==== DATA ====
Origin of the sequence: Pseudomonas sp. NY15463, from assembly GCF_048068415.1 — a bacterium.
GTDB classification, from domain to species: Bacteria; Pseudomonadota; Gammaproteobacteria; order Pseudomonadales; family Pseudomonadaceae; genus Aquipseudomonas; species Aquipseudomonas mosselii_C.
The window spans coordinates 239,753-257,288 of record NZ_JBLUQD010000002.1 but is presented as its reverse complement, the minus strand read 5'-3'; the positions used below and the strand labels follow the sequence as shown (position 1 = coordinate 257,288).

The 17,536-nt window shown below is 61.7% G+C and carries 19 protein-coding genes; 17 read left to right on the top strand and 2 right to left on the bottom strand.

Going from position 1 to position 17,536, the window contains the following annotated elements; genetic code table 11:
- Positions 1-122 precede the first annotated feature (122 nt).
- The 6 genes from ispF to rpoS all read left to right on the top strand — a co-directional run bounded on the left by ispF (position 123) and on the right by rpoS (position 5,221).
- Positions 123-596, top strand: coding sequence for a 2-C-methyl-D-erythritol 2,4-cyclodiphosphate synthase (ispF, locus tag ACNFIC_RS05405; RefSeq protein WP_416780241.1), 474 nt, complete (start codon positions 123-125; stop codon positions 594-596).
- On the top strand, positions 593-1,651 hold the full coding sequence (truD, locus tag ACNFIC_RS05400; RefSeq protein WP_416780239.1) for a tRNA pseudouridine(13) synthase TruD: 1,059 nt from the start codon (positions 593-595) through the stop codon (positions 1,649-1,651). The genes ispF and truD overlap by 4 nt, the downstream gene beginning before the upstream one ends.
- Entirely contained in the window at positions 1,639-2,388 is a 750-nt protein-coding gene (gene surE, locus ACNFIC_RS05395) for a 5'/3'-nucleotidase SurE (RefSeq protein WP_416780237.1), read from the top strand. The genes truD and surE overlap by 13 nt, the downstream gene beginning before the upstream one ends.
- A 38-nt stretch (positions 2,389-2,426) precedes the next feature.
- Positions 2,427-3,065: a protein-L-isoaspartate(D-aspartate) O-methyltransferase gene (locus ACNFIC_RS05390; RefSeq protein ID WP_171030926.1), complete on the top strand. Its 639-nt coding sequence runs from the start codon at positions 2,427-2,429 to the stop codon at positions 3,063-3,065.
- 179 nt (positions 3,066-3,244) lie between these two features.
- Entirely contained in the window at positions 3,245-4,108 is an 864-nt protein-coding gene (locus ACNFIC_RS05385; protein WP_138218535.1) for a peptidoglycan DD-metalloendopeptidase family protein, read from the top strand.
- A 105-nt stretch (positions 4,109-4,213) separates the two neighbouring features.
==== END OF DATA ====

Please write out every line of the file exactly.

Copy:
Origin of the sequence: Pseudomonas sp. NY15463, from assembly GCF_048068415.1 — a bacterium.
GTDB classification, from domain to species: Bacteria; Pseudomonadota; Gammaproteobacteria; order Pseudomonadales; family Pseudomonadaceae; genus Aquipseudomonas; species Aquipseudomonas mosselii_C.
The window spans coordinates 239,753-257,288 of record NZ_JBLUQD010000002.1 but is presented as its reverse complement, the minus strand read 5'-3'; the positions used below and the strand labels follow the sequence as shown (position 1 = coordinate 257,288).

The 17,536-nt window shown below is 61.7% G+C and carries 19 protein-coding genes; 17 read left to right on the top strand and 2 right to left on the bottom strand.

Going from position 1 to position 17,536, the window contains the following annotated elements; genetic code table 11:
- Positions 1-122 precede the first annotated feature (122 nt).
- The 6 genes from ispF to rpoS all read left to right on the top strand — a co-directional run bounded on the left by ispF (position 123) and on the right by rpoS (position 5,221).
- Positions 123-596, top strand: coding sequence for a 2-C-methyl-D-erythritol 2,4-cyclodiphosphate synthase (ispF, locus tag ACNFIC_RS05405; RefSeq protein WP_416780241.1), 474 nt, complete (start codon positions 123-125; stop codon positions 594-596).
- On the top strand, positions 593-1,651 hold the full coding sequence (truD, locus tag ACNFIC_RS05400; RefSeq protein WP_416780239.1) for a tRNA pseudouridine(13) synthase TruD: 1,059 nt from the start codon (positions 593-595) through the stop codon (positions 1,649-1,651). The genes ispF and truD overlap by 4 nt, the downstream gene beginning before the upstream one ends.
- Entirely contained in the window at positions 1,639-2,388 is a 750-nt protein-coding gene (gene surE, locus ACNFIC_RS05395) for a 5'/3'-nucleotidase SurE (RefSeq protein WP_416780237.1), read from the top strand. The genes truD and surE overlap by 13 nt, the downstream gene beginning before the upstream one ends.
- A 38-nt stretch (positions 2,389-2,426) precedes the next feature.
- Positions 2,427-3,065: a protein-L-isoaspartate(D-aspartate) O-methyltransferase gene (locus ACNFIC_RS05390; RefSeq protein ID WP_171030926.1), complete on the top strand. Its 639-nt coding sequence runs from the start codon at positions 2,427-2,429 to the stop codon at positions 3,063-3,065.
- 179 nt (positions 3,066-3,244) lie between these two features.
- Entirely contained in the window at positions 3,245-4,108 is an 864-nt protein-coding gene (locus ACNFIC_RS05385; protein WP_138218535.1) for a peptidoglycan DD-metalloendopeptidase family protein, read from the top strand.
- A 105-nt stretch (positions 4,109-4,213) separates the two neighbouring features.